German War Art: The Kriegsmarine

Claus Bergen (1885-1964)

 Returning from a tour against the enemy (1941)

German War Art – The Kriegsmarine

 

The Third Reich was still very interested in creating art during the second World War, with artists focusing their talents on the war effort itself.

Via NS Europa

 

Eduard Schloemann (1888-1940)

Speedboats fogging in front of the Thames (1941)

 

Claus Bergen (1885-1964)

In the Atlantic (1942)

 

Adolf Bock (1890-1968)

The battleships “Gneisenau” and “Schamhorst” in action with the British battlecruiser “Renown” in the North Atlantic on April 9, 1940 (1941)

 

Know Your WW2 History: The Last Stand of the Tin Can Sailors

The Heroic Tin Can Sailors Held Off the Japanese Saving Thousands of Lives in WWII

 

When asked about great naval WW2 books I always tell people The Last Stand of the Tin Can Sailors by James D. Hornfischer is in my top 5.

It’s an amazing story of heroism and never say die grit in war.

Never give up until the last round is fired and even then, if you have propulsion and steering, prepare for ramming speed!

As a general rule, anything Hornfischer writes is worth your money, whether it be Neptune’s Inferno or The Fleet at Flood Tide, which I just recently finished.

In Memoriam: Capt. Dale “Snort Snodgrass

H/T WRSA

Q&A: CAPT. DALE “SNORT” SNODGRASS (USN, RET) – THE F-14 AND NAVAL AVIATION

 

Great article about a military naval aviation Pioneer who put the F-14 Tomcat on the map forever.

Read a touching tribute about his death on July 24th, 2021 HERE.

 

Cold War “What If” History: The World War III Naval Battle of A U.S. Iowa Class Battleship vs Russia’s Battelcruiser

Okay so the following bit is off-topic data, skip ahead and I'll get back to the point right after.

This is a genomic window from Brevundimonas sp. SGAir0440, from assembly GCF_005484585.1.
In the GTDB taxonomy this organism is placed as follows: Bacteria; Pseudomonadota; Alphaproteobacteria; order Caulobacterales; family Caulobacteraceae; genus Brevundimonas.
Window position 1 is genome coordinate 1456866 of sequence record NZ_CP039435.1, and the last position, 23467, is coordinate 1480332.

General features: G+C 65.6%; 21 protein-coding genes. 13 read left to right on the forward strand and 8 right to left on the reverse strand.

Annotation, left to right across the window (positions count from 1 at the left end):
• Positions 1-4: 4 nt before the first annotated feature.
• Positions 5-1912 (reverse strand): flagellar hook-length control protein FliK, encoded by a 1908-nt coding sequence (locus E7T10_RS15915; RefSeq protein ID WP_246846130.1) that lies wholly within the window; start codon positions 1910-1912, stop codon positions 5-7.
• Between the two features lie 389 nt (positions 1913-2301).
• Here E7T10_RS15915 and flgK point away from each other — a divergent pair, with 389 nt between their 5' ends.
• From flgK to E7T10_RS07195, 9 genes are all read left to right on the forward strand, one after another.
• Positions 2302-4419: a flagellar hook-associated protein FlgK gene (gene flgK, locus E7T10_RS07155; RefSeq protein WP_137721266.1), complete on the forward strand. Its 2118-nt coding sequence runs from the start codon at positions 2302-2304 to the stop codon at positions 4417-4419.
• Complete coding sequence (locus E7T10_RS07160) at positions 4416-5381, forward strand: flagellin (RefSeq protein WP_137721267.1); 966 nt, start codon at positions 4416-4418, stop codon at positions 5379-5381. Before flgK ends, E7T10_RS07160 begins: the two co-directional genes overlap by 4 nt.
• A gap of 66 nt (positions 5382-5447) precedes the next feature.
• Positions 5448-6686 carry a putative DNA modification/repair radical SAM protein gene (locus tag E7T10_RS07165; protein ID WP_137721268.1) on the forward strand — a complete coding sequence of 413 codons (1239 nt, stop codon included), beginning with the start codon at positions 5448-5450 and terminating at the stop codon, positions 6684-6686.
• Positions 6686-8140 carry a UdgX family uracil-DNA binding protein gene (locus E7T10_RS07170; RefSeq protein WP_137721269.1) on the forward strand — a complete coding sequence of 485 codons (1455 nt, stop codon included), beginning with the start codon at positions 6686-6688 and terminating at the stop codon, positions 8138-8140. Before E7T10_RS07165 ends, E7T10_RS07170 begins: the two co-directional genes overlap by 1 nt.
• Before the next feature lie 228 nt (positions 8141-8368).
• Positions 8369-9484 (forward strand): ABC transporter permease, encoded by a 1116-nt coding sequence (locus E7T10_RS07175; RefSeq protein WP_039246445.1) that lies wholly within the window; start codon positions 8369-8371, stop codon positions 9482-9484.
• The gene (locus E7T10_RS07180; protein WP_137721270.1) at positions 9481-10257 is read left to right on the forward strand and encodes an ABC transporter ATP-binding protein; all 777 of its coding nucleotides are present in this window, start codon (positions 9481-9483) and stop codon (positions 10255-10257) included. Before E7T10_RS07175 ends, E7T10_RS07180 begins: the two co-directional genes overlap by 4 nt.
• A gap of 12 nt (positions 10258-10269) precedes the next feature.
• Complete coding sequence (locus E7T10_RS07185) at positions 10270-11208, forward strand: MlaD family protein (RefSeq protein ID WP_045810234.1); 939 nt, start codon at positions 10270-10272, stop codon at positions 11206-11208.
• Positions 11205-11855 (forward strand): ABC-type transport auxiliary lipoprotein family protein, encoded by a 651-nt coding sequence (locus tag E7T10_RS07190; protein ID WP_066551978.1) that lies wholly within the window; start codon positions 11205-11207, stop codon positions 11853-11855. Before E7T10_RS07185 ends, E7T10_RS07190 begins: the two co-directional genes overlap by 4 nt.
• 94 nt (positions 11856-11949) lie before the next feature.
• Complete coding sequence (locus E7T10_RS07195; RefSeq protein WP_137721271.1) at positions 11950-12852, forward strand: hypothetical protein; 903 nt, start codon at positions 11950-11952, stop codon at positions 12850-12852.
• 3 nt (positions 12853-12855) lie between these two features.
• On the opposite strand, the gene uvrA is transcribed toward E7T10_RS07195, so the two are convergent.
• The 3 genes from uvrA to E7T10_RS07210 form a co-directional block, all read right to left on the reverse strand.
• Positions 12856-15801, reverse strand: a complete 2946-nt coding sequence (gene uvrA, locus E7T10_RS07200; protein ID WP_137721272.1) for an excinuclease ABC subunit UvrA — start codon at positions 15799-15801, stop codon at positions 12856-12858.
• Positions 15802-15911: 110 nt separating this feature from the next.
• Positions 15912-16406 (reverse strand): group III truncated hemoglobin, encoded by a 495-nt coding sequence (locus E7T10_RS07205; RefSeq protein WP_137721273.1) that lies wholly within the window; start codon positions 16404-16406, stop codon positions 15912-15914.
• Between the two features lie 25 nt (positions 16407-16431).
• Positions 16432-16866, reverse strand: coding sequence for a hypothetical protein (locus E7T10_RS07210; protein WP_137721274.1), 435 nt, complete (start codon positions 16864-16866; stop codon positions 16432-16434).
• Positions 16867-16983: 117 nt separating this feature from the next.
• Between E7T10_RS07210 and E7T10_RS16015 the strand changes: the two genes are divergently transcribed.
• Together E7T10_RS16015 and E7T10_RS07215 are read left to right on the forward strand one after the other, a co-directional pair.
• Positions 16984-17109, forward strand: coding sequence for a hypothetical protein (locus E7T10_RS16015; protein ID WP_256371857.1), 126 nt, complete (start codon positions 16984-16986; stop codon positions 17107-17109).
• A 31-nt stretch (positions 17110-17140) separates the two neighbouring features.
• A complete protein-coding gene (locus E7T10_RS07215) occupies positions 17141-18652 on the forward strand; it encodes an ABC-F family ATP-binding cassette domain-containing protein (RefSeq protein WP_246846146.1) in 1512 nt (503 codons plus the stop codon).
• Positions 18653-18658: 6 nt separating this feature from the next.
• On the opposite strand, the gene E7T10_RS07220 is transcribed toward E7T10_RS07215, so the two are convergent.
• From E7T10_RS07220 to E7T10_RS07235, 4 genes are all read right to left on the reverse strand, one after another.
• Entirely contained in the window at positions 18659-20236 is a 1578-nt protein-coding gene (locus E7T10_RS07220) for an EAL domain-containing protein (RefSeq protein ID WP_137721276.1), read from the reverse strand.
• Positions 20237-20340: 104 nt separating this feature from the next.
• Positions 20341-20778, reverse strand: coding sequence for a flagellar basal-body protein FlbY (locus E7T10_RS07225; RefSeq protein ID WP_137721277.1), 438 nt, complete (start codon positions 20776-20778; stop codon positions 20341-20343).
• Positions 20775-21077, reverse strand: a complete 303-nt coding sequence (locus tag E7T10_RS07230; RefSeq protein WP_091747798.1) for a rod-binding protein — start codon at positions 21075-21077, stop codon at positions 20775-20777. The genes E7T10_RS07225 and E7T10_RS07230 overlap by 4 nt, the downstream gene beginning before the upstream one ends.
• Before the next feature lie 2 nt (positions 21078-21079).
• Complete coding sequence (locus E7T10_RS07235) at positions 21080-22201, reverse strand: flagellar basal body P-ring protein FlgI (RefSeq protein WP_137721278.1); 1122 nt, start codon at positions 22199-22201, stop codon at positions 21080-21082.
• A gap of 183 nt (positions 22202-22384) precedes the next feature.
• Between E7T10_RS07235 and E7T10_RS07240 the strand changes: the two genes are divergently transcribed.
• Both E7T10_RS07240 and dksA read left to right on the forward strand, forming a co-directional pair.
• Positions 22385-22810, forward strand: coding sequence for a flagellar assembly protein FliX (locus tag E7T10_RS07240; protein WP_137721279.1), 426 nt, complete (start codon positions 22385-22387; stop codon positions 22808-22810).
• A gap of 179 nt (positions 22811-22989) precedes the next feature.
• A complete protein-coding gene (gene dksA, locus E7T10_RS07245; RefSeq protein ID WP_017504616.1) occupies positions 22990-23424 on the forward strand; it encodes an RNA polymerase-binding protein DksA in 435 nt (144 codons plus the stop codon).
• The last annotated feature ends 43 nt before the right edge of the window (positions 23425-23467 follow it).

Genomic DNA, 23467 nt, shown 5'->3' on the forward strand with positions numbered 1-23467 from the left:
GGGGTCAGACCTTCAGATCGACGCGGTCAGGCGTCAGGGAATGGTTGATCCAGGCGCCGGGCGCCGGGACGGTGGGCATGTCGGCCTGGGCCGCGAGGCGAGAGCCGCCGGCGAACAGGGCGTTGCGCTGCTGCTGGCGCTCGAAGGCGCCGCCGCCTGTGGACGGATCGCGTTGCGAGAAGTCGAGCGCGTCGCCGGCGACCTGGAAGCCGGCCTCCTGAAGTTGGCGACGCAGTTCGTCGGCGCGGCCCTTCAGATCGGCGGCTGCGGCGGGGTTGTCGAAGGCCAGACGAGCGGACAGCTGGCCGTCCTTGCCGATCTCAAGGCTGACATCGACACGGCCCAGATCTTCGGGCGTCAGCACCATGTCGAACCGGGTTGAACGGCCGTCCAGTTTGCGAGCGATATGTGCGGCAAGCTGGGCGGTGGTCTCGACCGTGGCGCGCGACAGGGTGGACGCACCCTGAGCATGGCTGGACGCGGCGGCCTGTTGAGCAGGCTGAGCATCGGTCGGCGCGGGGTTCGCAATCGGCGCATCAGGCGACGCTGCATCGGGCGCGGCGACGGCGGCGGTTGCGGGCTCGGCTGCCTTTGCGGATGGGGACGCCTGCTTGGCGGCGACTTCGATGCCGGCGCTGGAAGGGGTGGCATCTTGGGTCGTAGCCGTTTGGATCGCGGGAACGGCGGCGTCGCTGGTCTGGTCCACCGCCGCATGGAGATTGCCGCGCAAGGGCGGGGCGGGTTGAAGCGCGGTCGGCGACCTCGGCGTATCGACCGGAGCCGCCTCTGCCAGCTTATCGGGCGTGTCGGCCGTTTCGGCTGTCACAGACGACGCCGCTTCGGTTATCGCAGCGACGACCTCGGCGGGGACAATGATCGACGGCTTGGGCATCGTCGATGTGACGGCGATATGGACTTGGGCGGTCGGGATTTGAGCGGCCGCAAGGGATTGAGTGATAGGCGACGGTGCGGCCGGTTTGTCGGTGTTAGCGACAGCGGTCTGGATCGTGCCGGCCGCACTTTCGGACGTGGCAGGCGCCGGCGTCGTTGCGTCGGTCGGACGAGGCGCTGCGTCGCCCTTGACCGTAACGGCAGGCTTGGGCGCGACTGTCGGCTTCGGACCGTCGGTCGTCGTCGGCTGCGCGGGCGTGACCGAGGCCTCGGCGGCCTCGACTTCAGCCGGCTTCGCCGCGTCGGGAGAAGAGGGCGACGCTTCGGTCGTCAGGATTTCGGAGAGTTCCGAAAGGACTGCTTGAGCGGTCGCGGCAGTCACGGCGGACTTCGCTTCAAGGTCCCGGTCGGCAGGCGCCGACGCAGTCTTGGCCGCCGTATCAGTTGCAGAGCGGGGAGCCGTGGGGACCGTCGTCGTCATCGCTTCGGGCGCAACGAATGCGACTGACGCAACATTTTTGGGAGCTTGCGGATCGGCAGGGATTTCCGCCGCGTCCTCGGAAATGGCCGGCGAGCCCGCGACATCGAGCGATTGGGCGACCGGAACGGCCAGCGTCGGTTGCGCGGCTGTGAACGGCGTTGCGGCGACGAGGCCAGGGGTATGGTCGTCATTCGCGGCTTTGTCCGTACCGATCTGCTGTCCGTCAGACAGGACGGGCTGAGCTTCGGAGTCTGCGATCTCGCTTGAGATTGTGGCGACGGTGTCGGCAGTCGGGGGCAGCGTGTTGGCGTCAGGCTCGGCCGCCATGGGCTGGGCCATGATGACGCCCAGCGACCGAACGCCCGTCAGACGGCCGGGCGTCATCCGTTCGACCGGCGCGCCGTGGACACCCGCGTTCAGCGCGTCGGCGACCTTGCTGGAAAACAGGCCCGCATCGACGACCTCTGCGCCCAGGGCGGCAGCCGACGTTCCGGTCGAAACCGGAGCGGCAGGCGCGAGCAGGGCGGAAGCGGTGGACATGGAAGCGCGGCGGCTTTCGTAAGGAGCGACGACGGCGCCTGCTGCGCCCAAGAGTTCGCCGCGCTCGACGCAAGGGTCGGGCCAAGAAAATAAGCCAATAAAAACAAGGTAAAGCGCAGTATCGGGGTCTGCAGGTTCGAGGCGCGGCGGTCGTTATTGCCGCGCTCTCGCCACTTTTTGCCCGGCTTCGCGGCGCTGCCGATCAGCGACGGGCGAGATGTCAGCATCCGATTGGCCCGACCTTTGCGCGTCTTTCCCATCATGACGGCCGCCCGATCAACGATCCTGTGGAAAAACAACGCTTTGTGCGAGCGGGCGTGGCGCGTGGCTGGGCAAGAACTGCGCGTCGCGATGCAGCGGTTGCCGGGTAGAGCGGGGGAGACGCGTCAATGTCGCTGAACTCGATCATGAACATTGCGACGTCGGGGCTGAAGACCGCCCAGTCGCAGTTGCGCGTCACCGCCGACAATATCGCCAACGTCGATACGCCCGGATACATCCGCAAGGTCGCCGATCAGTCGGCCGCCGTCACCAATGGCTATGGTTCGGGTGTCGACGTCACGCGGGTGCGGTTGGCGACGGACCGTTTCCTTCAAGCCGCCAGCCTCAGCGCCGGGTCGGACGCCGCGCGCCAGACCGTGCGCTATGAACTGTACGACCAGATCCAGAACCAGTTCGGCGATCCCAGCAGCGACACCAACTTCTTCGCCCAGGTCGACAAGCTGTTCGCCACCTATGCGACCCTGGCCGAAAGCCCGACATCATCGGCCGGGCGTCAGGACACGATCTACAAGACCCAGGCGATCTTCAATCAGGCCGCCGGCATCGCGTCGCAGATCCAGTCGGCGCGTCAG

Iowa

 

It’s 1988. World War Three has begun, with the armies of the Soviet Union and the rest of the Warsaw Pact pouring over the Inter-German Border. Their destination: the Rhine River and beyond, dealing NATO a knockout blow that will end the war.

Meanwhile at sea, an equally titanic battle is about to take place. A Soviet Kirov-class battlecruiser, attempting to intercept a U.S. Navy carrier battle group, is intercepted by the battleship USS Iowa. The biggest ship-against-ship battle since the World War Two is about to begin. Who wins?

Built in the late 1980s, the Kirov-class battlecruisers were designed—like much of the Soviet navy at the time—to neutralize American carrier battle groups during warfare. American aircraft carriers were a threat to not only the Soviet mainland but also Moscow’s nuclear missile submarines, and were to be taken out as quickly as possible. A secondary mission of the Kirov class was as commerce raider, designed to cut the flow of American and Canadian ground reinforcements to the battleground in Europe.

The Kirov class were the largest surface warships built since the end of World War II. Each displaced twenty-four thousand tons and measured 826 feet long—nearly as long as an aircraft carrier. Nuclear powered, they could cruise indefinitely at speeds of up to thirty-two knots.

The purpose of the battlecruisers was to attack, and they were well suited for the task. Each carried twenty enormous P-700 Granit antiship missiles. Each, a Granit missile weighed more than fifteen thousand pounds. This was enough to include 1,653-pound high explosive warhead, enough fuel to give it a range of three hundred miles at Mach 2.5, and a both inertial and active radar guidance. Initial targeting data would be provided by the space-based Legenda satellite targeting system, shore-based aircraft, shipboard helicopters or the battlecruiser itself.